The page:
Floretta Boonzaier

Associate Professor in Psychology, University of Cape Town

Biography

Fall 2015: Sheila Biddle Ford Foundation Fellow

Fall 2009: Mandela Fellow

Reading the past in the present: Historicizing Violence Against Women in South Africa

Project Description

Reading the past in the present: Historicizing Violence Against Women in South Africa

South Africa is notorious for its high levels of violence against women. Although frequent acknowledgement is given to the role of colonialism, slavery and apartheid in the manifestations of violence little to no work has unpacked the meanings of this historical context and its continuities to the present. I argue that an analysis of the structure and how it has come to be is important for thinking about the themes that characterize violence against women in present-day, post-colonial, post-apartheid South Africa.

The proposed project is located at two key intersections. First, it engages with the assertions by South African feminists such as Pumla Gqola (2010) and Gabeba Baderoon (2014) that there is a relative inattention to slave memory in South Africa, despite its relevance for and continuities into the present. Secondly, and relatedly, it is concerned with the ways in which colonialism, slavery and apartheid has created the conditions in which black subjectivities and black women’s bodies specifically, have become sites of violation.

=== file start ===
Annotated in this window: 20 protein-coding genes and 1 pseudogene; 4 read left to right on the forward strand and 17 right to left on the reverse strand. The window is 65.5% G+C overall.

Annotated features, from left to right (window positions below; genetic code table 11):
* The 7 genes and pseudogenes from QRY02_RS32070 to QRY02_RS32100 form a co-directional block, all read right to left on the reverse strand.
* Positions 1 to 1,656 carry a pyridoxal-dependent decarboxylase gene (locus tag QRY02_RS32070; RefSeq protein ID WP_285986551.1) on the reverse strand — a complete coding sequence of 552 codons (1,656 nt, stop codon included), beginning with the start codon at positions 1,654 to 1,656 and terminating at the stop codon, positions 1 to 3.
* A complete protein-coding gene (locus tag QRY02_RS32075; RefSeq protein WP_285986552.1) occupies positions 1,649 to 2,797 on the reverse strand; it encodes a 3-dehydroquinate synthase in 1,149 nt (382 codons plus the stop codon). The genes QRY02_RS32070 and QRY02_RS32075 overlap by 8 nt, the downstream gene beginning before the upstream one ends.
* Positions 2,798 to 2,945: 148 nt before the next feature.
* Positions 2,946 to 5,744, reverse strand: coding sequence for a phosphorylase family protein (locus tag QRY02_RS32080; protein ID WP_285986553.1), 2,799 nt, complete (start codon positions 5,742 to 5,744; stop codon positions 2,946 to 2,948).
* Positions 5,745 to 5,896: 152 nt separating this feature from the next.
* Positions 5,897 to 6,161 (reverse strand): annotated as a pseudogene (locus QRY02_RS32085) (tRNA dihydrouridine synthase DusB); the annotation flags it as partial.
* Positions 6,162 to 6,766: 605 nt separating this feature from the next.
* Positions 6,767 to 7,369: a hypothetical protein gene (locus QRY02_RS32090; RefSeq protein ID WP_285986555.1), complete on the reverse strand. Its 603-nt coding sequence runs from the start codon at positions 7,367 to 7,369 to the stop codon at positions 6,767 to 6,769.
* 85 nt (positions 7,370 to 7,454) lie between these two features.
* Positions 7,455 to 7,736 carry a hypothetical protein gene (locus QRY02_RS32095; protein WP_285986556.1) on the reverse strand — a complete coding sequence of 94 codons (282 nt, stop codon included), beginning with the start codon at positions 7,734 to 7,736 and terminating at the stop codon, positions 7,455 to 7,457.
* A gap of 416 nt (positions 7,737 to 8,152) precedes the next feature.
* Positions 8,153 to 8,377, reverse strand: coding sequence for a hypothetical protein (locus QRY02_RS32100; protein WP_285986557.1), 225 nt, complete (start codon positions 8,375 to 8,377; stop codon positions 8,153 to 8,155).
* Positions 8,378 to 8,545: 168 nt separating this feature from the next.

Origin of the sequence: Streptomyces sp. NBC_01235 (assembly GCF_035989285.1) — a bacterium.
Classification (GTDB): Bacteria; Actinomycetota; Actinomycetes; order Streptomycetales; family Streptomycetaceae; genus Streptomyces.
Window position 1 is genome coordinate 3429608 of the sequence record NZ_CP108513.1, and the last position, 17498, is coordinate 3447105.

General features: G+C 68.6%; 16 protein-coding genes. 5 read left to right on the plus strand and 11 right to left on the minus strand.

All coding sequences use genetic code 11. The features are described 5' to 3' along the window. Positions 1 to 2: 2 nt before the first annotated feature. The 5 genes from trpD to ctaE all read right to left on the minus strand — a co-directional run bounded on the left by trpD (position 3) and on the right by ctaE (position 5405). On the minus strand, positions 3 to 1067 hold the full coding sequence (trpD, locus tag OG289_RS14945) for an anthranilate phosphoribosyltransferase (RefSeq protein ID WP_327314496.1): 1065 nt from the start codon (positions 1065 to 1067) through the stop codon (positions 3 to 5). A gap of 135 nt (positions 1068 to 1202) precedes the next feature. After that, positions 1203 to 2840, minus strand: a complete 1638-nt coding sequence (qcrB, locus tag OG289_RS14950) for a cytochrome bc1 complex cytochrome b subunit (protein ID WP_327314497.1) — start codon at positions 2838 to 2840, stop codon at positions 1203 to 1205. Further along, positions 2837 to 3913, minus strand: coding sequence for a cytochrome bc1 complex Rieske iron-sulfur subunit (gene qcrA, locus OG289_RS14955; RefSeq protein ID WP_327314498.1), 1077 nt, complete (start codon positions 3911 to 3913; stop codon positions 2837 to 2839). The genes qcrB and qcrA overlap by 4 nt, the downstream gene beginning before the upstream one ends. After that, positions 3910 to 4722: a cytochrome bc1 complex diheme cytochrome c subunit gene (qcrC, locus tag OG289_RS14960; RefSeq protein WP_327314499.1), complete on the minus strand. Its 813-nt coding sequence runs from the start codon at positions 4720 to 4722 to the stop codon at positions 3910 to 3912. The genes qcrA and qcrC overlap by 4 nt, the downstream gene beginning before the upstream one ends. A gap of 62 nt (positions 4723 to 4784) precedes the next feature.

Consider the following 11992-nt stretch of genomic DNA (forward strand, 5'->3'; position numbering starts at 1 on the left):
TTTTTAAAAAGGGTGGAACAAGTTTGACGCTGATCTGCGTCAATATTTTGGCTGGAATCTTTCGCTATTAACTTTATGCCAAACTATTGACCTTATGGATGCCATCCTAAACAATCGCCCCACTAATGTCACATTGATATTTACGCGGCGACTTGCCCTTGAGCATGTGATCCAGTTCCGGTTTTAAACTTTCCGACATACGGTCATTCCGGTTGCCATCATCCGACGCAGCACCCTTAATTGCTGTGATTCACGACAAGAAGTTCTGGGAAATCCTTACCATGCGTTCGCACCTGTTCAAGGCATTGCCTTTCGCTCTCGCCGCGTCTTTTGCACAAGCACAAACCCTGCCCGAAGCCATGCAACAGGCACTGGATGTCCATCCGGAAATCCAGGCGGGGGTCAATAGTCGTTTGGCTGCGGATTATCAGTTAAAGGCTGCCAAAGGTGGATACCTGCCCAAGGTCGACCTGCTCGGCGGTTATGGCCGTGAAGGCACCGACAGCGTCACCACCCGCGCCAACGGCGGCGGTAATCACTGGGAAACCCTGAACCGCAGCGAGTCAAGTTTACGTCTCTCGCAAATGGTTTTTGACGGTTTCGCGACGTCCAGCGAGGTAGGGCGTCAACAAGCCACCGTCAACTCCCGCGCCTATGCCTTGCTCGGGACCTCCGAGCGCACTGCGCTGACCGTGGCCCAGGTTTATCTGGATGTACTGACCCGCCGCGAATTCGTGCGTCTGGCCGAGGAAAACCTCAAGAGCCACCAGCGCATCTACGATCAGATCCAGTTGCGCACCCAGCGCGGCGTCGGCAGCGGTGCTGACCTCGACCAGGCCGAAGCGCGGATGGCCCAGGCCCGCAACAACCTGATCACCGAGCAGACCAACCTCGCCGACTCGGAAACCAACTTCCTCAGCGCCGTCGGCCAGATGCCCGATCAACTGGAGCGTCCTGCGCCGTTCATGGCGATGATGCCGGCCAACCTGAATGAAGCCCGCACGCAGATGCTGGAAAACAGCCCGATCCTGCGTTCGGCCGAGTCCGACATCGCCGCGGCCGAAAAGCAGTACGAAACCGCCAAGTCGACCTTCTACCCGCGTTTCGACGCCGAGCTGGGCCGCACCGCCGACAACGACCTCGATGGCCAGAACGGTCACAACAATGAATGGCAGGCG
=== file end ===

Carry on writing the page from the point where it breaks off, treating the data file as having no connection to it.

In this work I theorize contemporary representations and manifestations of violence against women, by locating them in the past. I ask, ‘ How do the themes of the past locate themselves in the present?’ This work begins an analysis of how the local past – a particular history of slavery in the Western Cape Province of South Africa and later apartheid has given shape to the present. It asks about the intersections of race, sexuality, gender and the sexualisation and violation of the black female body. This historicizing project intends to unpack both the continuities and discontinuities between past and present asking about its implications for subjectivity and agency for those deemed victims and perpetrators.


 

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